Hydrocracking is considered a good option for refiners looking to increase light product yields, since it adds hydrogen, says McSpadden.
Unfortunately, its higher cost may make it uneconomical for some. 'Many refiners find it easier to go to cat-cracking with hydrotreating. But which course a refiner takes depends on the economies of each individual configuration.
'Coking is not expected to become a "favoured route" for most refiners,' says McSpadden. 'There are just not many people talking about it.' While North America is considered the most advanced in the use of conversion processes, other areas of the world are gaining.
South America, which is in the middle of privatising its energy industry, is building many grassroots refineries and targeting product for export to the US. Since the crude going into a refinery is relatively heavy, several projects involving cat-cracking and hydrocracking have been announced.
The situation in the Far East is much the same. With Japan's increasingly stringent regulations forcing more 'environmentally benign' ways to generate power, fuel oil demand is stagnant. In addition, demand for gasoline, jet fuel and diesel is growing.
'Most of the product coming from refineries in the Middle East is targeted for exports,' says McSpadden. The area is building 'fairly upgraded refineries' to satisfy the demand for lighter products.
East European countries are still behind the curve on this issue, says McSpadden. 'Right now their economies are not in good enough shape to worry too much about environmental issues. But I see them entering the same realm once the economies turn around. It will take a few more years to get to that point.'
Many of the refineries in eastern Europe are hydroskimming crude and upgrading naphtha to the higher-octane gasoline products. 'Eastern Europe is virgin territory for catalytic cracking technology,' says McSpadden.
'In the US, octane numbers are expected to stay right around current levels, barring any attempt to increase fuel economy significantly in cars,' says HyOx's Unzelman. However, in parts of the world octane is increasing - and the source of the octane may be changing. 'The worldwide effort to remove lead from transportation fuels will force refiners to find new avenues to increase octane numbers. Increased processing, through alkylation and selective hydrogenation, and oxygenates provide the best avenues for most areas,' says Unzelman.
'As part of the increase in environmental regulations, the phaseout of lead from motor fuels has increased interest in a number of our processes,' notes Gary Patton, senior licensing specialist with Phillips Petroleum. 'Our Steam Active Reforming (Star) process, along with alkylation and Hydrosom processes, have all had a great deal of interest worldwide.
'The biggest change I expect to see in octane is a trade-off from current octane sources to more hydrocarbon octane or the addition of more oxygenates,'says Unzelman. Canada is also facing the prospect of finding otherways to add octane to gasoline. The Canadian government has introduced legislation to ban the use of MMT (methylcyclopentadienyl manganese tricarbonyl), which has the support of the country's automotive manufacuturers and is expected to become law. 'If the legislation goes through, refiners that are currently using MMT, which I believe most of them are, will be forced to find another way to add at least one octane number to their products,' says Unzelman (see page 7).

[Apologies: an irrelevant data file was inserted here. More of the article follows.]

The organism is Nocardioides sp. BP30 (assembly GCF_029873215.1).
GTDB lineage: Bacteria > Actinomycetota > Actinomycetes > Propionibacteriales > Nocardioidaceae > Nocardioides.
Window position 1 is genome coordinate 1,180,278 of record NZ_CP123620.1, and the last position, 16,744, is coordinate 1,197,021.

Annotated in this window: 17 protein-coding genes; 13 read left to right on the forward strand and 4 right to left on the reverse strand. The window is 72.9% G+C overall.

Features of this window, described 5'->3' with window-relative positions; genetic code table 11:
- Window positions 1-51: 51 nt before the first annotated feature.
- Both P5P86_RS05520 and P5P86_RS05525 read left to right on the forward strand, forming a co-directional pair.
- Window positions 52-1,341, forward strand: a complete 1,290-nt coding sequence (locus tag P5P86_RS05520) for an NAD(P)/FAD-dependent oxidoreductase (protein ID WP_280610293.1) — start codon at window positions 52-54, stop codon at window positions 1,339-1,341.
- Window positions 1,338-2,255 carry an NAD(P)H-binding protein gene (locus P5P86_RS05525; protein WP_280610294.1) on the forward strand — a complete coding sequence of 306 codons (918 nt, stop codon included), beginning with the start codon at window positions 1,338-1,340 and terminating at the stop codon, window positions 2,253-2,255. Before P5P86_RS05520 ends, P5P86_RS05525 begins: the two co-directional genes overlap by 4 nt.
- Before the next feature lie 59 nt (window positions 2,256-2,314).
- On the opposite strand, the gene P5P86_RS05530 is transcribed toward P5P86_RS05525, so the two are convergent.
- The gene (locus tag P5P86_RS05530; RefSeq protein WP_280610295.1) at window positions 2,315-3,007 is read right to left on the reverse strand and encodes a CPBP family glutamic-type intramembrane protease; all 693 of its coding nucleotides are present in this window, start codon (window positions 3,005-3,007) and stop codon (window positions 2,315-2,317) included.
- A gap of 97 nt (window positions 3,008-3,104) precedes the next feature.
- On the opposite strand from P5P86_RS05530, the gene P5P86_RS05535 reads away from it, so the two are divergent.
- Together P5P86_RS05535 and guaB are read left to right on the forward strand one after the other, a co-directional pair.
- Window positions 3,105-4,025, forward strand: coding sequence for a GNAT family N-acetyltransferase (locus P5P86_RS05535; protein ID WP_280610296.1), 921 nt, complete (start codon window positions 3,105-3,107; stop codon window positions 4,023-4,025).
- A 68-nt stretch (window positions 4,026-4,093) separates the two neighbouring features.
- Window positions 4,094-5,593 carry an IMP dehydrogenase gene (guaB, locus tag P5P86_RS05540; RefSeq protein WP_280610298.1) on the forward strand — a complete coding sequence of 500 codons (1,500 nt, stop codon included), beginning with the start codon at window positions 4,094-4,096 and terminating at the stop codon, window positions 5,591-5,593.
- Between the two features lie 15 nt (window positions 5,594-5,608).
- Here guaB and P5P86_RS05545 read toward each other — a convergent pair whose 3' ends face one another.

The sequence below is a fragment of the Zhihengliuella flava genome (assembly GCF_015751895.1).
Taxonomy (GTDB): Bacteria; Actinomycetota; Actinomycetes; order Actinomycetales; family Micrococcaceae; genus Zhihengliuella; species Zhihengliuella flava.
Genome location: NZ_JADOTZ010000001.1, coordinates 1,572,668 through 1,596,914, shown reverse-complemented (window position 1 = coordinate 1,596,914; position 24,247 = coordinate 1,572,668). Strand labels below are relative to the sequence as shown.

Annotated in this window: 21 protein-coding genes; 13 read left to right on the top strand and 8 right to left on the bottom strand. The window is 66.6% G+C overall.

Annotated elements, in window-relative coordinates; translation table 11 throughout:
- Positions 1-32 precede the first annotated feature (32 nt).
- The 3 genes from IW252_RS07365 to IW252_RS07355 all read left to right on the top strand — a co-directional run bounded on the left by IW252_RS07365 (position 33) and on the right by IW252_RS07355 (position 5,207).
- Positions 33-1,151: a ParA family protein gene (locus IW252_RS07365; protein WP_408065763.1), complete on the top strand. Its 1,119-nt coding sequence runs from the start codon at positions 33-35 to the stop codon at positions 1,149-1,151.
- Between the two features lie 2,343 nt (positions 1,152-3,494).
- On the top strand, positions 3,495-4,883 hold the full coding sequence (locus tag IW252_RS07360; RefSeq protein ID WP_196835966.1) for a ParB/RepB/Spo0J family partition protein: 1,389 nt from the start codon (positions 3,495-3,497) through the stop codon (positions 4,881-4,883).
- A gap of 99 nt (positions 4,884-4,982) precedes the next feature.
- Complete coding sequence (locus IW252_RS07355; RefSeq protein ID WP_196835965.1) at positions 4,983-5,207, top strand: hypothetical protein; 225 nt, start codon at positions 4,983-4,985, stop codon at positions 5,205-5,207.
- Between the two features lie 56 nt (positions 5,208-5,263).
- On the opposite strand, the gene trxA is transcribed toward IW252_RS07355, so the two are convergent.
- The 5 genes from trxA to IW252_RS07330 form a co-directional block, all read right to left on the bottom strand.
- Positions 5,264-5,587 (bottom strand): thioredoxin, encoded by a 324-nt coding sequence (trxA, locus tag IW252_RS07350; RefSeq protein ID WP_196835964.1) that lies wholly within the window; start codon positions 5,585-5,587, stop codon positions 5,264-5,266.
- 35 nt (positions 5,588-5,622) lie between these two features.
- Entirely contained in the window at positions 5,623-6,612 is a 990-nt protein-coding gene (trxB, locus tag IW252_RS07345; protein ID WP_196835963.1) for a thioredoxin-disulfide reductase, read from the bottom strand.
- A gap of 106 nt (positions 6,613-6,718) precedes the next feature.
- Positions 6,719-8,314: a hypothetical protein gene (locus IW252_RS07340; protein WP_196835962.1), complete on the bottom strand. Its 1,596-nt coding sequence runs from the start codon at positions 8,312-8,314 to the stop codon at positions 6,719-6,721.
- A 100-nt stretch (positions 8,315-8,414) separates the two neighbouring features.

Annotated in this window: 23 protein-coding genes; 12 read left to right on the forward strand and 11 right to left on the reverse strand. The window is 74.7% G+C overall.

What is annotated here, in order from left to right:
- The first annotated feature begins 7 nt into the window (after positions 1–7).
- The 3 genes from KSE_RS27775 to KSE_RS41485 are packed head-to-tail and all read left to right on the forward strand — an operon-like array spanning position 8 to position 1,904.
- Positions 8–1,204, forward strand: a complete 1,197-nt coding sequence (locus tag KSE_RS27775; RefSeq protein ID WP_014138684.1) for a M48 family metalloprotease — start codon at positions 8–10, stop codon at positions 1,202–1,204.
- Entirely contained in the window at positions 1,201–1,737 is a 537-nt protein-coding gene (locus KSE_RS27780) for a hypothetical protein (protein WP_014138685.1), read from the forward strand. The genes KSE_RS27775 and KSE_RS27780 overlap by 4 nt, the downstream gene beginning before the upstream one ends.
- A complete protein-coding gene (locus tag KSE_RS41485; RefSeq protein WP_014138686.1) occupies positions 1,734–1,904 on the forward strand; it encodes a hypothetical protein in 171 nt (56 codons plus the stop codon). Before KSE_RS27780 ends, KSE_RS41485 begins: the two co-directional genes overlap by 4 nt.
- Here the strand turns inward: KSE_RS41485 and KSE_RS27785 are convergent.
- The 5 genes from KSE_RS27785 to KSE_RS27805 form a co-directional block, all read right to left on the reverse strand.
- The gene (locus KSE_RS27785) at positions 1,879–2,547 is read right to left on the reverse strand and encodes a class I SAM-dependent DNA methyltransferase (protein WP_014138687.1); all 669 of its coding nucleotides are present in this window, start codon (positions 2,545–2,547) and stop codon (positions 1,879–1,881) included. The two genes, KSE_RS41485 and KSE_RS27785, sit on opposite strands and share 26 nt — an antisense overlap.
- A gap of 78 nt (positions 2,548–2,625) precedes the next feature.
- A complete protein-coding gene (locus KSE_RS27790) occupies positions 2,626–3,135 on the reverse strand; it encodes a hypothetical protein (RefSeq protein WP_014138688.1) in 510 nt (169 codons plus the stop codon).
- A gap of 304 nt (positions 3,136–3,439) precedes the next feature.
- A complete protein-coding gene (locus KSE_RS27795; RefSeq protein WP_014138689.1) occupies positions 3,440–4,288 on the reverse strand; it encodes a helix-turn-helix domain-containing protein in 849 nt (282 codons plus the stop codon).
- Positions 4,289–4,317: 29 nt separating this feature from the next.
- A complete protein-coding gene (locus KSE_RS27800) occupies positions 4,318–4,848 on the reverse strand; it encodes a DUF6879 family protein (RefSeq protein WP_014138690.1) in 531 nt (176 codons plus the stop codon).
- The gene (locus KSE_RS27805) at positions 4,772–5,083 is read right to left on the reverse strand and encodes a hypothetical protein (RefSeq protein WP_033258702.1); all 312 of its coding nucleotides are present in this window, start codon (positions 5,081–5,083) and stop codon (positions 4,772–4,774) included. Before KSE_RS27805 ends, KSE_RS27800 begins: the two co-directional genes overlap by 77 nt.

Eastern Europe is experiencing a reduction in regular gasoline grades as new cars favour the use of premium gasoline, says Neste's Honkammaa. 'These changes significantly increase the pool octane requirement in eastern Europe,' he says.
'This contrasts with the very modest increase expected in western Europe and comes about because the lead content of leaded grades is higher on average in eastern Europe than in western Europe, and the current degree of unleaded penetration is lower.'
Profitability for refiners has always been a concern, but as continued capital investment is needed worldwide, it becomes an even greater issue.
US refiners are expected to maintain margins of over $2/bbl through the end of the year, predicts McSpadden. 'The key to US margins is the low gasoline inventory this year as the summer driving season kicks-in. However, if the economy takes a downturn, as many indicators suggest, some of that projected demand many not materialise.'
Short-term US refiners can expect margins of 'just over $3/bbl through July,' says McSpadden. 'That is roughly level seen during the same period last year.'
However, with challenging profit margins US refiners can expect the creation of value in their downstream asset to become a significant issue of concern during the next decade, predicts Wright Killen's Cobb.
'Wright Killen's analysis of the financial performance of refining companies indicates that growth in shareholder value is directly proportional to growth in cash flow,' he says.
'Thus refiners will be faced with the challenge of increasing cash flow in a mature and highly competitive market place.'
To meet this challenge refiners are expected to minimise capital expenditure and minimise crude costs IJY tightening their management of crude inventory and products downstream. Cobb says: 'A more sophisticated form of decision-support system will aid in that endeavour.'
'Refiners' ability to focus on improving cash flow should be aided by the fact that the bulk of capital required to comply with the Clean Air Act amendments was expended during the past three years,' says Cobb.
'We expect refining companies to be increasingly selective by limiting capital expenditure to projects that promise the highest return on investment.'
In other regions the picture is less positive, says McSpadden. 'Other world markets tend to "float" off each other much more than the US - there is more buying and selling between regions and not just crude processing,' he says. So if one area has negative margins, it is more likely to affect other regions.